(WGGB) — For the ninth time in ten years, shoppers in Massachusetts are set to have a tax-free weekend this coming Saturday and Sunday.
On August 10 and 11, most purchases of single items $2,500 and less are exempt from the state’s 6.25 percent sales tax.
The Retailers Association of Massachusetts predicts sales will top $500 million during the holiday, well above the $100 million in sales more typical of an early August weekend.
The weekend is also one way for businesses to remain competitive.
The sales tax in Connecticut is 6.35 percent, and in New York state, it’s four percent.
To businesses in along the north shore and northeastern tip part of the state, there’s a huge impact as New Hampshire doesn’t have a sales tax.
“For states, like Massachusetts which also competes with states like New Hampshire, which has no sales tax, they’re facing border wars up there with retail sales. People will leave Massachusetts and go to New Hampshire and purchase things. We know, for at least this weekend, on the north coast of Massachusetts, all bets are off and they can stay in Massachusetts and buy,” says State Sen. Michael Knapik.
The weekend isn’t only good for businesses, but it can be good for employees as well.
“It’s especially good for retail workers. Retail workers have already been logging in extra hours and will continue to over the weekend. It’s worth the morale boost. for nothing else, it’s worth it for that. and it’s definitely worth it for the workers who have been very happy for all the extra hours they’ve been getting, so yes, it is worth it,” adds AIC Economics Professor Simar Reine.
So how much are you saving by going tax-free? Let’s say you’re looking to buy some new items for your living room.
The sofa you like runs $1,199. The entertainment center $624, and a new or used bookcase $462.
When all is said and done, you will save over $142 by going tax free.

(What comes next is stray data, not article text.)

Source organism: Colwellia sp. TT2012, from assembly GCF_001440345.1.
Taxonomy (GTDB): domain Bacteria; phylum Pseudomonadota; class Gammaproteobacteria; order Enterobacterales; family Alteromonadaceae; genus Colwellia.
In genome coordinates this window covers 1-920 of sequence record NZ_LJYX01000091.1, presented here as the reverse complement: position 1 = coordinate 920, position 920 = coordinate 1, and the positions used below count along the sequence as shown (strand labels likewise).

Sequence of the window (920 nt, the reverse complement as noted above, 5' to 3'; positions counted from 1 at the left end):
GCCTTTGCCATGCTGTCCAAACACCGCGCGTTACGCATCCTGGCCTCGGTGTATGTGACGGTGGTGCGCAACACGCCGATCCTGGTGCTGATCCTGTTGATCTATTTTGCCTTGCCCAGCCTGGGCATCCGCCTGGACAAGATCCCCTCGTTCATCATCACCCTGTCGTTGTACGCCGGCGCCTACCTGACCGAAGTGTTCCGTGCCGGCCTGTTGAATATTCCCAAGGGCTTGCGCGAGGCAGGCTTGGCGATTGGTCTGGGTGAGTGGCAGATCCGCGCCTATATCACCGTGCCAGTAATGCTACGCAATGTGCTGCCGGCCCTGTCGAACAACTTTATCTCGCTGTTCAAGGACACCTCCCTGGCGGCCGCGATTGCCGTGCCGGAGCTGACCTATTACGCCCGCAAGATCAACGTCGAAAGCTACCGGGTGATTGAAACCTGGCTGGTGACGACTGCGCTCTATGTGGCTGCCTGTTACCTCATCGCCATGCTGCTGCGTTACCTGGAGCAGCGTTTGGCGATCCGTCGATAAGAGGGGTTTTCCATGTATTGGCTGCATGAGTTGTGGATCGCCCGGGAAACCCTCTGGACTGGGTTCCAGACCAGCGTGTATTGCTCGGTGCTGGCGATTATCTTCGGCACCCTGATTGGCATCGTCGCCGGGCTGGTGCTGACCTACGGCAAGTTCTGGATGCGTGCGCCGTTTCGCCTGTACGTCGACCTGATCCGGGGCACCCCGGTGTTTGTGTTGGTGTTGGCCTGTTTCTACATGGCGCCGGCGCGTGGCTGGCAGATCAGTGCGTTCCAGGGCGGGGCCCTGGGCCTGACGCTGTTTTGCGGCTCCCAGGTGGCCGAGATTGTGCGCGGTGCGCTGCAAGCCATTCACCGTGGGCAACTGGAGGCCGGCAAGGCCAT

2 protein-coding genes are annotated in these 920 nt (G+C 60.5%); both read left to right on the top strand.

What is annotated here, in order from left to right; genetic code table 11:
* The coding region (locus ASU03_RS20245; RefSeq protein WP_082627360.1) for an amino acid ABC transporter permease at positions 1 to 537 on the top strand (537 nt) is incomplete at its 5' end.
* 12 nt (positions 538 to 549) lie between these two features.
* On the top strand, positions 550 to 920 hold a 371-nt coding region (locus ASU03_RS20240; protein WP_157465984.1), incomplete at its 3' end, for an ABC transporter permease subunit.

How about some new appliances for your kitchen?
Let’s say the new refrigerator you like is $1,300 and a new stove about $625. Add in a replacement for your dishwasher is $449.
By purchasing those appliances on the tax-free holiday, you save over $148.
One of the dangers of a tax-free weekend is the temptation to overbuy.
Remember, the small savings you get not paying the sales tax can be quickly wiped out by anything extra you would buy.
“I would say if you weren’t planning on spending it, don’t spend it. Don’t spend to spend. But if you can improve your quality of life or if you can buy something or you know you will be buying something in the next few months, you’re better buying it now than just a month or two from now and missing on this tax free weekend,” Reine notes.
The tax-free weekend comes at a time of year that really one of, if not the slowest times for retailers, but it comes at a price to the state.
Last year, Massachusetts lost over $23 million in tax revenue due to the sales tax holiday.
So how does the state make up for the loss? The money will come from settlements or judgments that otherwise would go into the state’s rainy day fund.
For complete information from the state, including returns, exchanges, and what to do if you think you were incorrectly charged tax, click HERE
WHAT IS INCLUDED
- Single items of tangible property costing $2,500 or less
- Items must be bought by individuals for personal use
- Alcohol is included and exempt from the tax
WHAT IS NOT INCLUDED
- Cars, Boats, Meals, Gas, Tobacco, and any item with a price over $2,500
- Purchases made by corporations or other businesses for business use
- Purchases made by individuals for business use
- Certain computer and software services taxes that took effect on July 31, 2013